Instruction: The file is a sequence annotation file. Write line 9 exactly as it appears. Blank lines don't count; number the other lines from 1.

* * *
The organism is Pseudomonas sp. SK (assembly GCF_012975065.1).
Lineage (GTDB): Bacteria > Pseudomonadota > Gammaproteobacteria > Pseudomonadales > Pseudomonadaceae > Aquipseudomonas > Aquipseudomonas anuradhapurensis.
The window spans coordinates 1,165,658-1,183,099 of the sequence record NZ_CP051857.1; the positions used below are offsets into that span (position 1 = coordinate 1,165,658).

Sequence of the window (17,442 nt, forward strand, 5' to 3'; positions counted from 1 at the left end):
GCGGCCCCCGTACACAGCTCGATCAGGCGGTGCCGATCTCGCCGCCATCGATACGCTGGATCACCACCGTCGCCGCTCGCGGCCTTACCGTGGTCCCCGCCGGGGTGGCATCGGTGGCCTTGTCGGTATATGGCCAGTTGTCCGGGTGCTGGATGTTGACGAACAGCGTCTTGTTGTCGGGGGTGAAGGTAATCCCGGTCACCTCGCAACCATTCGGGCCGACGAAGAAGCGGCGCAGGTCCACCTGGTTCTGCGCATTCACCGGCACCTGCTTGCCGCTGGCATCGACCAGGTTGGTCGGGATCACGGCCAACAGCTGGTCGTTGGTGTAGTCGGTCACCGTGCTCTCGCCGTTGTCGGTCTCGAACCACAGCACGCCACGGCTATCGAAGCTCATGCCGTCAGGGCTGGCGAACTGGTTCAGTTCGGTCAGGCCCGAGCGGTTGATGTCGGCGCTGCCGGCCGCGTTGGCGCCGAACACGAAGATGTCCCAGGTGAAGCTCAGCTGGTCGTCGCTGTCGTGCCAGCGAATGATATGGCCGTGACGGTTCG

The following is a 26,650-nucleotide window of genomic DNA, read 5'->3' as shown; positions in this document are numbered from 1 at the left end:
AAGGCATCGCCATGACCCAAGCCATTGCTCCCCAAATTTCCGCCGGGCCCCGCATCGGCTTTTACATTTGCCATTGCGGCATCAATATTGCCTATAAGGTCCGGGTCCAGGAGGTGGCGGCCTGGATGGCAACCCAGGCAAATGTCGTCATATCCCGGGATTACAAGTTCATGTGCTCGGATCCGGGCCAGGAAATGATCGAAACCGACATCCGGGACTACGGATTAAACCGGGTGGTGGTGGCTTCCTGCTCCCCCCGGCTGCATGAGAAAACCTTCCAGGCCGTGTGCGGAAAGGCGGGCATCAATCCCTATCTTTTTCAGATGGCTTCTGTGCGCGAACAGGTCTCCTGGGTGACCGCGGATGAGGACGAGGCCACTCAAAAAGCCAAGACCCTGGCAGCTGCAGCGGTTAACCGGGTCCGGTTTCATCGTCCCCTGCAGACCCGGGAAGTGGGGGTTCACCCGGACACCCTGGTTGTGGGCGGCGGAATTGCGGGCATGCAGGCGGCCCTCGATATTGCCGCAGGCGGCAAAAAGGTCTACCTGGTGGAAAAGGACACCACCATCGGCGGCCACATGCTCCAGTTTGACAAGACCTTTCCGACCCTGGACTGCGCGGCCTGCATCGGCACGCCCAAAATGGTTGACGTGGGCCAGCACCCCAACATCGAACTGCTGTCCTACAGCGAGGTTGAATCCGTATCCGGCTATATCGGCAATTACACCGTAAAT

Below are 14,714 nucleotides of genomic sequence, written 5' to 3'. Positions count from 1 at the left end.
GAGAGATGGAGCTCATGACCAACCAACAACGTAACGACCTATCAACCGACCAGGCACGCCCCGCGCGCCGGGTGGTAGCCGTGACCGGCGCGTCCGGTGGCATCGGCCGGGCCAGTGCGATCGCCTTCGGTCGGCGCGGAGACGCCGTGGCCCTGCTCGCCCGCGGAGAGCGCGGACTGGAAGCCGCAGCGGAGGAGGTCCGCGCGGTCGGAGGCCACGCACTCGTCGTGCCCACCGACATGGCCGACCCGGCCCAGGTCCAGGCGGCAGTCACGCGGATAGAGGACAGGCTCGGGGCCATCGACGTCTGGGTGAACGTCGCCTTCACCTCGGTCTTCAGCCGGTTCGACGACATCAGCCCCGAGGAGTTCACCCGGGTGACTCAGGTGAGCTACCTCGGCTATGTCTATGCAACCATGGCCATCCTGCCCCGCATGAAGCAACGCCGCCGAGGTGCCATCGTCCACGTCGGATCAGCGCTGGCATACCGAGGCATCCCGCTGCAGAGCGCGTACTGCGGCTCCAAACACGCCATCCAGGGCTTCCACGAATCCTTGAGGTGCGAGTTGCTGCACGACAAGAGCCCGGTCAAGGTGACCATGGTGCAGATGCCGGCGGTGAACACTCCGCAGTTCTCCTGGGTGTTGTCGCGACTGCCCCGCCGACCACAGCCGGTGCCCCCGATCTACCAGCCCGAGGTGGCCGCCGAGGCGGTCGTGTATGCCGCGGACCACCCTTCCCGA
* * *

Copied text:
GAGAGATGGAGCTCATGACCAACCAACAACGTAACGACCTATCAACCGACCAGGCACGCCCCGCGCGCCGGGTGGTAGCCGTGACCGGCGCGTCCGGTGGCATCGGCCGGGCCAGTGCGATCGCCTTCGGTCGGCGCGGAGACGCCGTGGCCCTGCTCGCCCGCGGAGAGCGCGGACTGGAAGCCGCAGCGGAGGAGGTCCGCGCGGTCGGAGGCCACGCACTCGTCGTGCCCACCGACATGGCCGACCCGGCCCAGGTCCAGGCGGCAGTCACGCGGATAGAGGACAGGCTCGGGGCCATCGACGTCTGGGTGAACGTCGCCTTCACCTCGGTCTTCAGCCGGTTCGACGACATCAGCCCCGAGGAGTTCACCCGGGTGACTCAGGTGAGCTACCTCGGCTATGTCTATGCAACCATGGCCATCCTGCCCCGCATGAAGCAACGCCGCCGAGGTGCCATCGTCCACGTCGGATCAGCGCTGGCATACCGAGGCATCCCGCTGCAGAGCGCGTACTGCGGCTCCAAACACGCCATCCAGGGCTTCCACGAATCCTTGAGGTGCGAGTTGCTGCACGACAAGAGCCCGGTCAAGGTGACCATGGTGCAGATGCCGGCGGTGAACACTCCGCAGTTCTCCTGGGTGTTGTCGCGACTGCCCCGCCGACCACAGCCGGTGCCCCCGATCTACCAGCCCGAGGTGGCCGCCGAGGCGGTCGTGTATGCCGCGGACCACCCTTCCCGA